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Missoula to Debate Free Speech Elements of Anti-Solicitation Ordinance

panhandling
Photo courtesy of dreamsjung/Flickr

On Thursday, January 2, U.S. District Federal court judge Edward Lodge ruled against the city of Boise over a set of anti-solicitation laws. Lodge’s ruling has shaken up legislation in cities with similar laws including Missoula.

The heart of the ruling rests on the issue of free speech as can be seen in the following excerpt from Lodge’s decision:

Certainly, The First Amendment can lead to public inconvenience and annoyance, but such is a minor price to pay when the non-aggressive solicitations at issue can easily be ignored or avoided. The public’s interest in restricting a person from asking for money in a non-aggressive manner does not outweigh a person’s right to make a request for a charitable contribution.

 

Missoula city councilman Adam Hertz said that, although he has always questioned Missoula’s anti-solicitation (panhandling) laws, the decision against Boise encouraged him to ask for the mayor and city council to reconsider the laws.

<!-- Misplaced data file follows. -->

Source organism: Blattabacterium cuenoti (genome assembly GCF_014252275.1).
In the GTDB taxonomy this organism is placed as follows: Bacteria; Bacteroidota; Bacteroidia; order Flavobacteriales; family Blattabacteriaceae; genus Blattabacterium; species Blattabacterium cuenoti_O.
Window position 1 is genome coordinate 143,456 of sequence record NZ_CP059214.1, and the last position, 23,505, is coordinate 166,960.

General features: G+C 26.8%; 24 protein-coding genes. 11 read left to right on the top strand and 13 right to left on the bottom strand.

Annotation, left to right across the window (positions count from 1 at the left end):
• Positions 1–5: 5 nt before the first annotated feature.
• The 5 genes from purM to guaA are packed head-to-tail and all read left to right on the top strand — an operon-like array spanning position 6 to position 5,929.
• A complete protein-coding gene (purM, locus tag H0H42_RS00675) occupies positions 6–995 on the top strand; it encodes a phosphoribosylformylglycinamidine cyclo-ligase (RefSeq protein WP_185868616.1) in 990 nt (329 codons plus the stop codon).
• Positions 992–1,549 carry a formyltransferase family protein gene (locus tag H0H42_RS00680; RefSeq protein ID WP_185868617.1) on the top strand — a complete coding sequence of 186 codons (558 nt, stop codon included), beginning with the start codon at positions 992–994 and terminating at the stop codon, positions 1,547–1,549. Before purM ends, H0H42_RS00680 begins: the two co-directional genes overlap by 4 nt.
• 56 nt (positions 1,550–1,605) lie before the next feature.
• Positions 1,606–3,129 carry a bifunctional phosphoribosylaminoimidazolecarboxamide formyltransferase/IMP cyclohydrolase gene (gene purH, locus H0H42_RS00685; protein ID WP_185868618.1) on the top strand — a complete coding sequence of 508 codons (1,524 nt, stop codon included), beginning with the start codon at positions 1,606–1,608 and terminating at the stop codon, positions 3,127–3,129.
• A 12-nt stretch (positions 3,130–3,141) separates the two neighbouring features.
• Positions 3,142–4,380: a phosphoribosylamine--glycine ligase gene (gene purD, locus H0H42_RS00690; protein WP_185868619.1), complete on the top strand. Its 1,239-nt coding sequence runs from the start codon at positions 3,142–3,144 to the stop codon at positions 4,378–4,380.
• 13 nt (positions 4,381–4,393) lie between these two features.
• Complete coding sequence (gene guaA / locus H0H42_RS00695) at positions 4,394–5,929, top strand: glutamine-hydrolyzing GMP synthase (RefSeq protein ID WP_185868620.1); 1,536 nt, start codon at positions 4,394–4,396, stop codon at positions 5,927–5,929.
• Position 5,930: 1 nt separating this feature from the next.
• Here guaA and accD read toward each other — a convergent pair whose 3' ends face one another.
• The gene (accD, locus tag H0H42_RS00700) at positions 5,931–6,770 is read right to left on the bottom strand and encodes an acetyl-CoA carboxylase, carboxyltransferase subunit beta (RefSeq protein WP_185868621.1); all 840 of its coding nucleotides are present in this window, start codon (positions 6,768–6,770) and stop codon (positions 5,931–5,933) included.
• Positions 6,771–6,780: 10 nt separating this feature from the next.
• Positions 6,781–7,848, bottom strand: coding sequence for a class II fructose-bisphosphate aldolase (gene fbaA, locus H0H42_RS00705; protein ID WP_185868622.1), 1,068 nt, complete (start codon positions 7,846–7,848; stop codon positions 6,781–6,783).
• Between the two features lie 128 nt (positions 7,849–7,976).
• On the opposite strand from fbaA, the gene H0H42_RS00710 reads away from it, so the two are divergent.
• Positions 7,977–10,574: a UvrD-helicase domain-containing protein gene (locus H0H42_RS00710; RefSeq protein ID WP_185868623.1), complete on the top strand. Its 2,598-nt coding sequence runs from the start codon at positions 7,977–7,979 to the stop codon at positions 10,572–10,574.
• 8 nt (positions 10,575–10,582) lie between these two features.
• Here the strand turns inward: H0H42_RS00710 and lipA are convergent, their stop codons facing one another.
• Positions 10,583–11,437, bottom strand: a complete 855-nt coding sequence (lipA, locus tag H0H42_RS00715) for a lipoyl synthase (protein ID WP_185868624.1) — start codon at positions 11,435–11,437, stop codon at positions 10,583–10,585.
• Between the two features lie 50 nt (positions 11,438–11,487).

“It gave some council members concern that some of the pieces in Missoula’s anti-solicitation ordinance might also be ruled unconstitutional,” Hertz said. “We’re going to take a look at reconsideration and see where it goes from there. If a council member elects to move forward with a motion to reconsider, that will be at next week’s city council meeting on January 13.”

The initial meeting on whether or not to reconsider will be held on Wednesday, January 8 at 1:00 p.m. and will be open to public comment. Hertz said it was unclear what parts, if any, of Missoula’s laws are at risk of being thrown out, but that the main conversation will be about the issues surrounding free speech.

“Soliciting within a certain distance of a building,” said Hertz, when asked if he could name an element that might need to be reconsidered. “We’d still be able to keep aggressive solicitation as illegal, any aggressive act, certainly crosses the line of free speech, but the non-aggressive bans might be looked at. It’s hard to say where the ‘sit, lie, sleep ban’ will play into this.”

The case brought against the city of Boise was presented by the American Civil Liberties Union. The same organization has written letters to Missoula Mayor John Engen over this exact issue.

ACLU letter to John Engen

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